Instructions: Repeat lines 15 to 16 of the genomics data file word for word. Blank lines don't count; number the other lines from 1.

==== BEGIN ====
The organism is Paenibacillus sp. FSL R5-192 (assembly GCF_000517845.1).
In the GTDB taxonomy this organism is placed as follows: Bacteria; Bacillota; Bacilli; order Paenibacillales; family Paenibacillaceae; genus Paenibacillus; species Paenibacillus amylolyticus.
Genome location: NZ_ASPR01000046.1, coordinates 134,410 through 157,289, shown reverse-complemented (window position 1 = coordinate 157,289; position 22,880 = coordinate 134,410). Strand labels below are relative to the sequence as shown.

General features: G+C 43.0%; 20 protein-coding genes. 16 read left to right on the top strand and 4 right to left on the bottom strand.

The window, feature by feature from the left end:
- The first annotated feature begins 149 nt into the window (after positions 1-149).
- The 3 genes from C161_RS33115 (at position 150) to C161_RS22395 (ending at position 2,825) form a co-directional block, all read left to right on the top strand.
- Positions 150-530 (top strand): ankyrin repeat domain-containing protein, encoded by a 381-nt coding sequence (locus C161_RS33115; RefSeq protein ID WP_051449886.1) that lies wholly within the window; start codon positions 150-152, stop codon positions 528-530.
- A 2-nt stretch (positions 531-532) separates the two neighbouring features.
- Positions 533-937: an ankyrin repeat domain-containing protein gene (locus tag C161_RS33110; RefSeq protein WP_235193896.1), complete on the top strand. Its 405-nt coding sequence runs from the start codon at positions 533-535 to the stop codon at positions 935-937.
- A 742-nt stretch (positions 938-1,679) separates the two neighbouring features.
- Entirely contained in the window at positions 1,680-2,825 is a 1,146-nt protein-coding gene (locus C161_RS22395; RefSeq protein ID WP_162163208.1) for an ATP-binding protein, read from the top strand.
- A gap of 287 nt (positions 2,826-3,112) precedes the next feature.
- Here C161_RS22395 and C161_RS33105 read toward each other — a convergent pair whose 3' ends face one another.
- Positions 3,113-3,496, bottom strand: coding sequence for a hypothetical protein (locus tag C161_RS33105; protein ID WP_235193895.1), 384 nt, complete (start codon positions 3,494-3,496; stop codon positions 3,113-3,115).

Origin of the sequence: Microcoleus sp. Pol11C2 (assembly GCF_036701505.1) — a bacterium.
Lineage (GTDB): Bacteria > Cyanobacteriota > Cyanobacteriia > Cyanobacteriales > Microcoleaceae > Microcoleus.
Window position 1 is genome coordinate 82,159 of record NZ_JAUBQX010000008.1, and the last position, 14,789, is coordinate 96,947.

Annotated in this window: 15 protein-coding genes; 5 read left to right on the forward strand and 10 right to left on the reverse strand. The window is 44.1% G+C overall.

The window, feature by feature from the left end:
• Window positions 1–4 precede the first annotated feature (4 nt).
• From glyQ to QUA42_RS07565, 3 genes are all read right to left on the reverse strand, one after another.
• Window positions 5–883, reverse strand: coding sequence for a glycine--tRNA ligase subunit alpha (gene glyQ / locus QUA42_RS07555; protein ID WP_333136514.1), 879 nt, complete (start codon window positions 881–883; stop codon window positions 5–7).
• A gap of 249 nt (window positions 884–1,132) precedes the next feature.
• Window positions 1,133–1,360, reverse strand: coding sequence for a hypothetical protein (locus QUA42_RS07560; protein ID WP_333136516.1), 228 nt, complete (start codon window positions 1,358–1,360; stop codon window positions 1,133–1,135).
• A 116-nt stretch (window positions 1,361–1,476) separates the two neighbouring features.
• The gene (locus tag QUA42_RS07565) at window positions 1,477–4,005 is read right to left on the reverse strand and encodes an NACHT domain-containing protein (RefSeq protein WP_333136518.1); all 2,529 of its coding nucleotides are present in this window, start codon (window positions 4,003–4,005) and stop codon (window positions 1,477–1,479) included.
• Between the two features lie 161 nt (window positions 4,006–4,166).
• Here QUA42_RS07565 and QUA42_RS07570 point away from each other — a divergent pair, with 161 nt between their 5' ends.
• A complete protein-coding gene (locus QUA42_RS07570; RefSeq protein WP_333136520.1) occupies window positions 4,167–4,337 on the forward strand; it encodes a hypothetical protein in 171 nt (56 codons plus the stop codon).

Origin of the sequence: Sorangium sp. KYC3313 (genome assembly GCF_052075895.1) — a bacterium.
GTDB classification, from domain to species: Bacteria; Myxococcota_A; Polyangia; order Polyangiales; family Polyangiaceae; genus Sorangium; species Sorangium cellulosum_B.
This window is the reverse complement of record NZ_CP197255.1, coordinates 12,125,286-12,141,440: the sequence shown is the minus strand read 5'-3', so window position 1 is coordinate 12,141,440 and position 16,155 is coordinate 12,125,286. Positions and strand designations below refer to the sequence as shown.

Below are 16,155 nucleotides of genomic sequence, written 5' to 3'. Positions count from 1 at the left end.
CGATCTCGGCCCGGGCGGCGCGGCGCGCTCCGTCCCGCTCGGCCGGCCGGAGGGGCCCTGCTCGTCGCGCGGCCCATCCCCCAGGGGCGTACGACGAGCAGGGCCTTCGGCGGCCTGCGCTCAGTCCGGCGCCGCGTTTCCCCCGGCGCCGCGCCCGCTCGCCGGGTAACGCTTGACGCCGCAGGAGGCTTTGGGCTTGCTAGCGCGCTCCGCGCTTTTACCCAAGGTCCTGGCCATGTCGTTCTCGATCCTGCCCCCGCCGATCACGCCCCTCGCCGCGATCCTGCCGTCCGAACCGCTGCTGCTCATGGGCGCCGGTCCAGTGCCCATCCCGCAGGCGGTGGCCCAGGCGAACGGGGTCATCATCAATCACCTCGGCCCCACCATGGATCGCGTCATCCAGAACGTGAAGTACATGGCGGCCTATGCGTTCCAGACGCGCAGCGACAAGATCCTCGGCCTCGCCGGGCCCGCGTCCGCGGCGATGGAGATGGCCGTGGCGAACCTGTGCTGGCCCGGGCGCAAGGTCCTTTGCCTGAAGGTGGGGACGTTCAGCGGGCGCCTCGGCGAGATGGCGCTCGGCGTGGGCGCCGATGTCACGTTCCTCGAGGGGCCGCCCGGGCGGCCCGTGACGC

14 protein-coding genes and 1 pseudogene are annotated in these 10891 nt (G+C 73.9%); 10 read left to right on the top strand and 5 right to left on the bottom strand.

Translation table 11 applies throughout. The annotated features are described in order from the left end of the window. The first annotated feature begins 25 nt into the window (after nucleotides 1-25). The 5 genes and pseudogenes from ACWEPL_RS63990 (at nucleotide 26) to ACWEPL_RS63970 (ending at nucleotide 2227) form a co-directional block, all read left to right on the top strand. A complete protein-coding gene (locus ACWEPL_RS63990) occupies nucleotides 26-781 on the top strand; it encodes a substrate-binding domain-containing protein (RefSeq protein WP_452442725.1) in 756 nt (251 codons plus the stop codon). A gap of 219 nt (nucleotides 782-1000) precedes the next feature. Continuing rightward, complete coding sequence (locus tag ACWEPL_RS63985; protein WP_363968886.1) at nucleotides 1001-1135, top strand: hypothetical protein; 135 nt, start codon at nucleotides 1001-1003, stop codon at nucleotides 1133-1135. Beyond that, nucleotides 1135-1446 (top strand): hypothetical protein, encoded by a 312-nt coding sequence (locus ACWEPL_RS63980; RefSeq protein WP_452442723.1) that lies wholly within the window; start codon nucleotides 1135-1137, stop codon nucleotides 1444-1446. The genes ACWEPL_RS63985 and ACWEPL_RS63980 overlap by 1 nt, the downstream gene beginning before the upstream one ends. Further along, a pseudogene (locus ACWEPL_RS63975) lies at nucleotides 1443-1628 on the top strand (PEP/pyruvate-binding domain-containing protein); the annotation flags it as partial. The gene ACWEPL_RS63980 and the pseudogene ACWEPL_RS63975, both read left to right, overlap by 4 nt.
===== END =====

- Positions 3,113-3,496, bottom strand: coding sequence for a hypothetical protein (locus tag C161_RS33105; protein ID WP_235193895.1), 384 nt, complete (start codon positions 3,494-3,496; stop codon positions 3,113-3,115).

Origin of the sequence: Microcoleus sp. Pol11C2 (assembly GCF_036701505.1) — a bacterium.